This is the first time I’ve made a true biographical documentary, which was an exciting challenge for me: how do you capture the full life of a person without it feeling like a “connect the dots” travelogue through their life? I also was challenged by the reality that the film ends up documenting Roger’s last months of his life. That aspect of the film carries it beyond being just a biographical film.
Documentarians often set out to make one film and end up making another. Life Itself began as an adaption of Roger’s memoir of the same title, although it took an unexpected turn due to the resurgence of his illness. This gave you a window into a part of life, and death, that often occurs behind closed doors. What was this experience like as a filmmaker? Were there any restrictions on what could be filmed, or was there ever a question about if the film should go on?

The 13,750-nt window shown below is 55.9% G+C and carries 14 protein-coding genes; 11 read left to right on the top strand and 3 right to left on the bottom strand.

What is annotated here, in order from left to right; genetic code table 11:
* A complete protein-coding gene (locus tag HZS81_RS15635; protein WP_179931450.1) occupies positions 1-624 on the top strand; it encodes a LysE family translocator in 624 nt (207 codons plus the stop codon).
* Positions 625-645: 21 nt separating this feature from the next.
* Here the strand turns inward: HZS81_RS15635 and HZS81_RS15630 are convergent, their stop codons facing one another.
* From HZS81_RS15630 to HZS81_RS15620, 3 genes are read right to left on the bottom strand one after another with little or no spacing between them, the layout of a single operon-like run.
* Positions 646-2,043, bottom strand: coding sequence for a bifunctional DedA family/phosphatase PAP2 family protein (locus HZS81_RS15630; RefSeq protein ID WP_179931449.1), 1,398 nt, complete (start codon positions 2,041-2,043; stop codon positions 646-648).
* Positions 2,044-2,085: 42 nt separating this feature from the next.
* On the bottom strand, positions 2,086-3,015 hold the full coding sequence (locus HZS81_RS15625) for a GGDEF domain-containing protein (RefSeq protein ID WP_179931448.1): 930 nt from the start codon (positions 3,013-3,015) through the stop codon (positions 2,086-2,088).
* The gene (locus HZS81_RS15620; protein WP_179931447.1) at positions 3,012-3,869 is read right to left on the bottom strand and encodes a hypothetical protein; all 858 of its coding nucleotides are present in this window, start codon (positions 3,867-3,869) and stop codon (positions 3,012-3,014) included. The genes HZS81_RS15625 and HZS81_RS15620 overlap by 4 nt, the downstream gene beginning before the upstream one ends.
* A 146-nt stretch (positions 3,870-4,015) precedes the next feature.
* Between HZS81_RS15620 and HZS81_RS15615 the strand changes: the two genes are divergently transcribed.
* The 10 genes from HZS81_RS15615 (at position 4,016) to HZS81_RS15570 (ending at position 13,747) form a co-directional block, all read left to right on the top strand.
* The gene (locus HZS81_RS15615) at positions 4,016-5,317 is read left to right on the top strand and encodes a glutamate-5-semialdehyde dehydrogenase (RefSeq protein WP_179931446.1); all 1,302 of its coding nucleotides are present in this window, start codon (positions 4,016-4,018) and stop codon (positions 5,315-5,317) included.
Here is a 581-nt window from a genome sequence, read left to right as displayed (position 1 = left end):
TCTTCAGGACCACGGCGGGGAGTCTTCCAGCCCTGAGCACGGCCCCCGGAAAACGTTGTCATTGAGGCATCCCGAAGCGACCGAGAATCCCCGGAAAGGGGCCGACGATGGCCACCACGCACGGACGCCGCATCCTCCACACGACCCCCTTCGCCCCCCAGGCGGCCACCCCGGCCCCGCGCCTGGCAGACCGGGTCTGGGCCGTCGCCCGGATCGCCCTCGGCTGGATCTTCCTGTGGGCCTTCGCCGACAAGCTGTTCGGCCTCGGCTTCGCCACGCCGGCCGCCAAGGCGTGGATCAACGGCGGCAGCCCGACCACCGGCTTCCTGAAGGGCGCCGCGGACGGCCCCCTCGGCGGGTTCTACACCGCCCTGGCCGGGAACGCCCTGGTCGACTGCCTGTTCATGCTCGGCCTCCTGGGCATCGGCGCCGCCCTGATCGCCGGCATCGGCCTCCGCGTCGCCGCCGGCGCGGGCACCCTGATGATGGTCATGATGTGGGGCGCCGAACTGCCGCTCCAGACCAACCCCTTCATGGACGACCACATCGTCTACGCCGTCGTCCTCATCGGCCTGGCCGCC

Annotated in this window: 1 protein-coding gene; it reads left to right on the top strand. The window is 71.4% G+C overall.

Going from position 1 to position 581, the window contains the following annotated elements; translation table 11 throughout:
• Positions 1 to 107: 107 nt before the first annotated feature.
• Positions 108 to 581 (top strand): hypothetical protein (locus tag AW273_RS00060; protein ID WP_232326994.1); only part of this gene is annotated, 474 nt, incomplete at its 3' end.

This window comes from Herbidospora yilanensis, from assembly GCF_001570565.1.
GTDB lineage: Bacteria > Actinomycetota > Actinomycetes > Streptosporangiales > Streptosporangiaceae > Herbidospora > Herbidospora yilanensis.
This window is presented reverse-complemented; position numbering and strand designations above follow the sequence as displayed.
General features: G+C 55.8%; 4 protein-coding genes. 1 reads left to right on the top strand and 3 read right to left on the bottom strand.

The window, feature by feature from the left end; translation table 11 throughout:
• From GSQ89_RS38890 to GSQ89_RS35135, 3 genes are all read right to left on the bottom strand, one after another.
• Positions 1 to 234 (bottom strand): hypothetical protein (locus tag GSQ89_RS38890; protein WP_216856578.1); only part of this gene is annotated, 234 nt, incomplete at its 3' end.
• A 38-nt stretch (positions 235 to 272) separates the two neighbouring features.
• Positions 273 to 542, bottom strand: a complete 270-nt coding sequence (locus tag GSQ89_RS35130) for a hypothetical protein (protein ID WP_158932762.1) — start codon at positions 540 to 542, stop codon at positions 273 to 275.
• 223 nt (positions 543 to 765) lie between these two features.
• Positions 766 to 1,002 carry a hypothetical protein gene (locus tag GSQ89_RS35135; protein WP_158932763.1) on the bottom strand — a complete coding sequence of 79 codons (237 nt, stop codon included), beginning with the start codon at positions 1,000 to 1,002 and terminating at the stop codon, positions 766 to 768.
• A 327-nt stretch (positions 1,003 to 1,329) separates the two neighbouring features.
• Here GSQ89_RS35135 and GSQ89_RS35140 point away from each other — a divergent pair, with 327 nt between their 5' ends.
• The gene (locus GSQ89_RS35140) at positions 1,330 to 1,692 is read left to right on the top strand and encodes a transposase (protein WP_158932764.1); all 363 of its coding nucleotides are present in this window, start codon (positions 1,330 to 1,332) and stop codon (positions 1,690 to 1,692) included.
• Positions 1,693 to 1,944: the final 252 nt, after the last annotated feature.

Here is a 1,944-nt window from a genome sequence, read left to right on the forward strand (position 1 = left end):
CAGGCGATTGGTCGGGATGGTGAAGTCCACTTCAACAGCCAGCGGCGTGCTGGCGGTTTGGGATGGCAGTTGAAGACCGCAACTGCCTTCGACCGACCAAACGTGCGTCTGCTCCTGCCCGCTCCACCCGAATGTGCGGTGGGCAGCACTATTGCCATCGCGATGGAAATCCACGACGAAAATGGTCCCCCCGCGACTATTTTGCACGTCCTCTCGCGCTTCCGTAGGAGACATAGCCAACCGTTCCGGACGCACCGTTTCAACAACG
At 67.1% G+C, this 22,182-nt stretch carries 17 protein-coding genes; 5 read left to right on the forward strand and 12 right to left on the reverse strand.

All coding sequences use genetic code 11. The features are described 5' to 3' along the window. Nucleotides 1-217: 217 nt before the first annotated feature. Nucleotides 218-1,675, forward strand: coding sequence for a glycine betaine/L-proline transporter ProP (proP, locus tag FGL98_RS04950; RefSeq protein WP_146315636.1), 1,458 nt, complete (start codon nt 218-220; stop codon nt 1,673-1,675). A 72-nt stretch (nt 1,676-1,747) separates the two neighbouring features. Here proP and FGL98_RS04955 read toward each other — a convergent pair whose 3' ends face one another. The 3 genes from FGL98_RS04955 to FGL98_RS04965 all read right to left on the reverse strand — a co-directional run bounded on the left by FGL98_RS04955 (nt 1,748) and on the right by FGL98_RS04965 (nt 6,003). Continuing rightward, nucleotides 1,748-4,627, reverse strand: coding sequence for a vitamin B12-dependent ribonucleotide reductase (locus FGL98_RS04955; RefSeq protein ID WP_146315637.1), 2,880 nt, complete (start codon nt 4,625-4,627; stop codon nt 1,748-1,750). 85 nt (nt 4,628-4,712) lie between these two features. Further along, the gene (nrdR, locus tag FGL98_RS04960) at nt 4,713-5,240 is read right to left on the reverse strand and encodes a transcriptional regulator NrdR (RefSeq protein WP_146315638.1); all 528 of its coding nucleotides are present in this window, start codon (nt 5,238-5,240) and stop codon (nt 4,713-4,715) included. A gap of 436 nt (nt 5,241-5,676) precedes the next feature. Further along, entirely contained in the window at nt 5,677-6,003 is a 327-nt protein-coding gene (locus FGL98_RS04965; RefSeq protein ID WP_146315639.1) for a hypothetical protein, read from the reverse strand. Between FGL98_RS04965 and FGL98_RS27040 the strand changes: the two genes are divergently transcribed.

We were challenged on how to tell that story along with his life story. And of course, it was profoundly sad and unsettling to film Roger’s decline and eventual passing. But part of Roger’s courage was in his allowing – and even insisting – that the film capture those difficult last months candidly. Now, that doesn’t mean that we filmed everything. Doctors prohibited us from filming from time to time out of concern for Roger’s energy or health, particularly near the end of his life. Despite Roger and Chaz’s courage, the last couple weeks of Roger’s life were not filmed or photographed in any way. That time became understandably private for them, and I had no expectation nor desire to film Roger as he passed away.